Impact of moratorium on troubled project vehicles

By Sushmita Gandhi and Bhargav Kosuru, HSA Advocates

The inflow of cases filed in relation to large-value stressed project finance loans under the recently enacted and much required Insolvency and Bankruptcy Code, 2016, has been galloping ever since the code came into force. The code’s enactment resulted in a “paradigm shift” in Indian law as aptly put by Supreme Court Justice RF Nariman in the recent case of Innoventive Industries Ltd v ICICI Bank Ltd.

A photo of Sushmita Gandhi who is a Partner at HSA Advocates
Sushmita Gandhi
HSA Advocates

The code provides a lifeline to a corporate debtor such as a project special purpose vehicle (SPV) against which an insolvency petition is filed, to come up with a resolution plan through the corporate insolvency resolution process to pay its debts and stay afloat. One of the crucial requirements to make this happen is to halt simultaneous recovery proceedings in respect of the corporate debtor, which may adversely affect this process. This safe harbour has been provided in section 14 of the code and is branded as a “moratorium”.

Moratorium has been subject to a great deal of interpretation. One of the most debated issues is whether proceedings against guarantors are stayed with an order of moratorium. This has been answered in the negative by the National Company Law Tribunal (NCLT), Mumbai, and upheld by the National Company Law Appellate Tribunal (NCLAT), in the case of Alpha & Omega Diagnostics (India) Ltd v Asset Reconstruction Company of India Ltd & Ors.

However, Allahabad High Court, in its recent judgment in Sanjeev Shriya and Ors v State Bank of India, took a contradictory view and held that “No doubt the liability is co-extensive, but the entire proceeding is still in fluid stage and for the same cause of action, two split proceedings cannot go simultaneously before the DRT [debt recovery tribunal] as well as NCLT.” A similar view has also been taken by the NCLT, Chennai. This came as a relief for guarantors, however, the question is whether this was contemplated by the framers of the code or if this is an instance of judicial overreach.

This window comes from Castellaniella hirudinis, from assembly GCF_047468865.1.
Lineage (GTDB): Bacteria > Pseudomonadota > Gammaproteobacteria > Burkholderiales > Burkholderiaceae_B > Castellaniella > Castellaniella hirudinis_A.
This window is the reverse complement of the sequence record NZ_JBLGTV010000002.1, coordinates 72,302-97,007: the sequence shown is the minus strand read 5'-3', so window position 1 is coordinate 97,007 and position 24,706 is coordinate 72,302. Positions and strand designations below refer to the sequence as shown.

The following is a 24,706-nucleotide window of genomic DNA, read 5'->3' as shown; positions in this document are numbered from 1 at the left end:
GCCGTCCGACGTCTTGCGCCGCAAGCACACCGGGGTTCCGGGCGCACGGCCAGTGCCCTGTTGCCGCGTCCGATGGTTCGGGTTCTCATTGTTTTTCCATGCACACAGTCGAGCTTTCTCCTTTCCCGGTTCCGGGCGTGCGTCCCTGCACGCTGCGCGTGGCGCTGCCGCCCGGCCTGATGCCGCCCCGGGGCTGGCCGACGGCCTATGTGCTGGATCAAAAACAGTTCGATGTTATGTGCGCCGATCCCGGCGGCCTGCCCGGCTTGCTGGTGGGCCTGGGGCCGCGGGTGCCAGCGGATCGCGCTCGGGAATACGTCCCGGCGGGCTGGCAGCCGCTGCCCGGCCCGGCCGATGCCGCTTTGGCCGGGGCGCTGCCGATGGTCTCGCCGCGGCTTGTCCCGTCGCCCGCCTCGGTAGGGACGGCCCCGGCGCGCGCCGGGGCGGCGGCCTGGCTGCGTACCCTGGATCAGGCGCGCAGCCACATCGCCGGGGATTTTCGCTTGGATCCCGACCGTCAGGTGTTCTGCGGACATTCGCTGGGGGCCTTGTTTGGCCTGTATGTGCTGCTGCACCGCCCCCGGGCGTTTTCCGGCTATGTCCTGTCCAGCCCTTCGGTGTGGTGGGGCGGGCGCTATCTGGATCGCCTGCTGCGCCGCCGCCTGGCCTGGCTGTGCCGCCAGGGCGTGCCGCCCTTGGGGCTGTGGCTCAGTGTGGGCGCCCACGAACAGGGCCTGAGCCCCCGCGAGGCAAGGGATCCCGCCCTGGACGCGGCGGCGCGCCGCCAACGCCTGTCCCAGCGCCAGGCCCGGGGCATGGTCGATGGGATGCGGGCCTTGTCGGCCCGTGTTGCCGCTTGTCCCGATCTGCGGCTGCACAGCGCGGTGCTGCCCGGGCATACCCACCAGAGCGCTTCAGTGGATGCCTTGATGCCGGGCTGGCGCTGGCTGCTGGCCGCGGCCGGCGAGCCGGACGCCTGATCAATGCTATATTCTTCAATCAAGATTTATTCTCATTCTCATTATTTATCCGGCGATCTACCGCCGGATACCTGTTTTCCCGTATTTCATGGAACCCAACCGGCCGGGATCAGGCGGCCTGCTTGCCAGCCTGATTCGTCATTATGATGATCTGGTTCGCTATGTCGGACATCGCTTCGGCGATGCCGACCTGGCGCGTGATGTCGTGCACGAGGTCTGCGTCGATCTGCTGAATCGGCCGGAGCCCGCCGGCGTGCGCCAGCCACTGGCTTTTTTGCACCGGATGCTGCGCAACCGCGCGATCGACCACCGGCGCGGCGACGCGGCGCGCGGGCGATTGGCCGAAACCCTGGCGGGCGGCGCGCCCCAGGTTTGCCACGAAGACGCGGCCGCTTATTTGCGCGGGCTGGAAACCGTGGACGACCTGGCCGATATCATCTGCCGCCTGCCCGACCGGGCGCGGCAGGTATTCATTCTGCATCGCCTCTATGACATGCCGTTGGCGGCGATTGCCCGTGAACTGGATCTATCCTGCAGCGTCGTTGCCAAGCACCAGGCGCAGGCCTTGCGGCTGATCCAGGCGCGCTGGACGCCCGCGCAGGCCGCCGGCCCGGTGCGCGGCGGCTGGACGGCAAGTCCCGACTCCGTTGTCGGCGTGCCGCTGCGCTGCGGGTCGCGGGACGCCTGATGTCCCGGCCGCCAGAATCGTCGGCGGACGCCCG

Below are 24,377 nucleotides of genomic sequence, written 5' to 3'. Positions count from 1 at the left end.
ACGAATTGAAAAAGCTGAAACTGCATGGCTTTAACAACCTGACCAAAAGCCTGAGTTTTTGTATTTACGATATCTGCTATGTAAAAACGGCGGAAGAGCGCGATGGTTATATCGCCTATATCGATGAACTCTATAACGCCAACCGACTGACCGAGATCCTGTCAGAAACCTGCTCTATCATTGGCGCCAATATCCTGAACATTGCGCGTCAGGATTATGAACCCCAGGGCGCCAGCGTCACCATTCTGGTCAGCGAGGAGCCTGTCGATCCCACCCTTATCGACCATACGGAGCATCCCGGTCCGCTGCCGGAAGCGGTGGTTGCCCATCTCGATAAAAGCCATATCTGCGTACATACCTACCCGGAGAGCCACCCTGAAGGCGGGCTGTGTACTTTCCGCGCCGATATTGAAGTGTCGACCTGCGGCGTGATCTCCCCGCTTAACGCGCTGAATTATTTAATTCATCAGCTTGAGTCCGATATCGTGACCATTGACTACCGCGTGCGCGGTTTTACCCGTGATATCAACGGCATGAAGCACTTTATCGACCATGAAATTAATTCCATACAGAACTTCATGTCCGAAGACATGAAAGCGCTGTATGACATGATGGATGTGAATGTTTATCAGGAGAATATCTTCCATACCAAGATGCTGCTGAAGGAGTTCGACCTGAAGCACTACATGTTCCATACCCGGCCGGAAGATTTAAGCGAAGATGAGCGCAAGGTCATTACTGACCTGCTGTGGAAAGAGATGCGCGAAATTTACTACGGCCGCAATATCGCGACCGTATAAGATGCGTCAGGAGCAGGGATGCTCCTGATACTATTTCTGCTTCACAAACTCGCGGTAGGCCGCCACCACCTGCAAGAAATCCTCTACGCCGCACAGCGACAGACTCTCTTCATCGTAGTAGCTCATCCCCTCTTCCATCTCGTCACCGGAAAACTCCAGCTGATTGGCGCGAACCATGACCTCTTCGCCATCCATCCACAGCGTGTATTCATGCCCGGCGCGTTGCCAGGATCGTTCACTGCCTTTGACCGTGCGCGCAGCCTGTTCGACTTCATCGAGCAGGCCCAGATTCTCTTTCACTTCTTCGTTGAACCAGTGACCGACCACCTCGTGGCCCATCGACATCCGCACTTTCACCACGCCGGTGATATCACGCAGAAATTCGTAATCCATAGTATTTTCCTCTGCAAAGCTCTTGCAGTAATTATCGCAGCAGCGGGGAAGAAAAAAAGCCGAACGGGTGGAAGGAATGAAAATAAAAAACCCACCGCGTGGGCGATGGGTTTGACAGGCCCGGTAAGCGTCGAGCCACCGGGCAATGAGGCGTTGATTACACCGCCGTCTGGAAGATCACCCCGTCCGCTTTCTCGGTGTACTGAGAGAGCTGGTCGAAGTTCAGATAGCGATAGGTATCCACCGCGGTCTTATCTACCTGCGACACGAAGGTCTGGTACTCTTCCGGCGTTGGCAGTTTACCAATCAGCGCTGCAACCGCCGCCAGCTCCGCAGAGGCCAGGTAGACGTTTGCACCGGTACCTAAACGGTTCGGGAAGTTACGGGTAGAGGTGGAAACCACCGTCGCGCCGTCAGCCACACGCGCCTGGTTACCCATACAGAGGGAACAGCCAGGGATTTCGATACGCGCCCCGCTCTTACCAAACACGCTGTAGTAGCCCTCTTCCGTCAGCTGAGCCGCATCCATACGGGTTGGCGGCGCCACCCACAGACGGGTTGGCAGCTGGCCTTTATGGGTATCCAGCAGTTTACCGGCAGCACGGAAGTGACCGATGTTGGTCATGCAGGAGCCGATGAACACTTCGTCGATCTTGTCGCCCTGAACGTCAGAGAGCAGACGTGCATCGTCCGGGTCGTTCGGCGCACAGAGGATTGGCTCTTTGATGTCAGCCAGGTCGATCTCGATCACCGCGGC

A photo of Bhargav Kosuru who is an Associate at HSA Advocates
Bhargav Kosuru
HSA Advocates

The NCLAT decided this issue on the basis that property which is not owned by the corporate debtor does not fall within the ambit of moratorium and thus a creditor may enforce its remedies against a guarantor. Considering the wording used and the intention behind section 14 of the code, the NCLAT’s interpretation appears to be correct.

Another issue that arises is whether all the suits and proceedings by or against a project SPV, as a corporate debtor, are stayed even if they are unrelated to recovery of debts. While some defaulting entities are eyeing moratorium as asylum against various proceedings, it is crucial to see what proceedings fall within section 14.

The NCLAT in Canara Bank v Deccan Chronicle Holdings has recently held that moratorium does not apply to judicial review under article 226, 32 or 136 of India’s constitution. This decision took into account the intention behind application of moratorium, which is to halt debt recovery against the corporate debtor while it is seeking a way to pay its debts.

Similarly, criminal proceedings are outside the purview of moratorium because even though section 14 does not expressly exclude criminal proceedings, the principle of ejusdem generis (of the same kind) comes into play. All the proceedings specifically mentioned in section 14 – suits, arbitration, execution, etc. – are civil in nature. Thus, considering the context in which the term “proceeding” has been used, moratorium does not apply to criminal proceedings including dishonour of a cheque under section 138 of the Negotiable Instruments Act, 1881.

The courts have given a similar interpretation to section 22 of the Sick Industrial Companies (Special Provisions) Act, 1985, which may, by analogy, apply to section 14 of the code.

The Supreme Court is clarifying the contradictory findings given by NCLTs. For example, the scope of principles of natural justice and the non obstante provision under the code was clarified in the Innoventive Industries case, while the dispute regarding the term “existence of a dispute” under section 8 of the code was just settled in September in the case of Mobilox Innovations Pvt Ltd v Kirusa Software Ltd.

The Supreme Court alone can settle contradictory findings on the scope of moratorium. Such decisions on the interpretation of provisions of the code are a welcome move to establish a new era of insolvency and bankruptcy jurisprudence, which will have a significant impact on stressed project loans in India.

Sushmita Gandhi is a partner and Bhargav Kosuru is an associate at HSA Advocates. HSA is a full-service firm with offices in New Delhi, Mumbai, Bengaluru and Kolkata.

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